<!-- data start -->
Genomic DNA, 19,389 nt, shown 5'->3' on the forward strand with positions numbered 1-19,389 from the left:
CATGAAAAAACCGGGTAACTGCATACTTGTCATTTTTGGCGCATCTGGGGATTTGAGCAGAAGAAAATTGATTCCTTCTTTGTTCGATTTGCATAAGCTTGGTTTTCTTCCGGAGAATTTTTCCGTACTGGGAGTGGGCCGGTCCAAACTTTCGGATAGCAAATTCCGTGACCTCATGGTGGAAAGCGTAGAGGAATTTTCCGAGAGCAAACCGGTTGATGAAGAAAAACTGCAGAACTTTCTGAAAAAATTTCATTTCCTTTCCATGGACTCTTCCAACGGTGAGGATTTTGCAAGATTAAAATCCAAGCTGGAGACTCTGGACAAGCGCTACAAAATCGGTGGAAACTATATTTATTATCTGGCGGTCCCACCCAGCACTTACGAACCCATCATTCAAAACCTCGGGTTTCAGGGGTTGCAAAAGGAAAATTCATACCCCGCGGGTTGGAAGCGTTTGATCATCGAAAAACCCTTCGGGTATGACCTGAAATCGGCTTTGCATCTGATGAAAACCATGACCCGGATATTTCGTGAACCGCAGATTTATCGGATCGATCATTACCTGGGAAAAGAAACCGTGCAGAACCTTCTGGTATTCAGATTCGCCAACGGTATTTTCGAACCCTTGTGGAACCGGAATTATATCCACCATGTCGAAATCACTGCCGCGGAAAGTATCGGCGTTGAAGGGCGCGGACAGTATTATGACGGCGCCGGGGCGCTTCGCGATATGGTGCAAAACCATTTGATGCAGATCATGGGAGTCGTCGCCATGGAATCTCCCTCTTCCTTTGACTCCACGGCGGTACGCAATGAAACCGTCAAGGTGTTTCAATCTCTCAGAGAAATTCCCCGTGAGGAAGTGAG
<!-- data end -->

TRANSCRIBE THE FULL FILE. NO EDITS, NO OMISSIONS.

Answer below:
Genomic DNA, 19,389 nt, shown 5'->3' on the forward strand with positions numbered 1-19,389 from the left:
CATGAAAAAACCGGGTAACTGCATACTTGTCATTTTTGGCGCATCTGGGGATTTGAGCAGAAGAAAATTGATTCCTTCTTTGTTCGATTTGCATAAGCTTGGTTTTCTTCCGGAGAATTTTTCCGTACTGGGAGTGGGCCGGTCCAAACTTTCGGATAGCAAATTCCGTGACCTCATGGTGGAAAGCGTAGAGGAATTTTCCGAGAGCAAACCGGTTGATGAAGAAAAACTGCAGAACTTTCTGAAAAAATTTCATTTCCTTTCCATGGACTCTTCCAACGGTGAGGATTTTGCAAGATTAAAATCCAAGCTGGAGACTCTGGACAAGCGCTACAAAATCGGTGGAAACTATATTTATTATCTGGCGGTCCCACCCAGCACTTACGAACCCATCATTCAAAACCTCGGGTTTCAGGGGTTGCAAAAGGAAAATTCATACCCCGCGGGTTGGAAGCGTTTGATCATCGAAAAACCCTTCGGGTATGACCTGAAATCGGCTTTGCATCTGATGAAAACCATGACCCGGATATTTCGTGAACCGCAGATTTATCGGATCGATCATTACCTGGGAAAAGAAACCGTGCAGAACCTTCTGGTATTCAGATTCGCCAACGGTATTTTCGAACCCTTGTGGAACCGGAATTATATCCACCATGTCGAAATCACTGCCGCGGAAAGTATCGGCGTTGAAGGGCGCGGACAGTATTATGACGGCGCCGGGGCGCTTCGCGATATGGTGCAAAACCATTTGATGCAGATCATGGGAGTCGTCGCCATGGAATCTCCCTCTTCCTTTGACTCCACGGCGGTACGCAATGAAACCGTCAAGGTGTTTCAATCTCTCAGAGAAATTCCCCGTGAGGAAGTGAG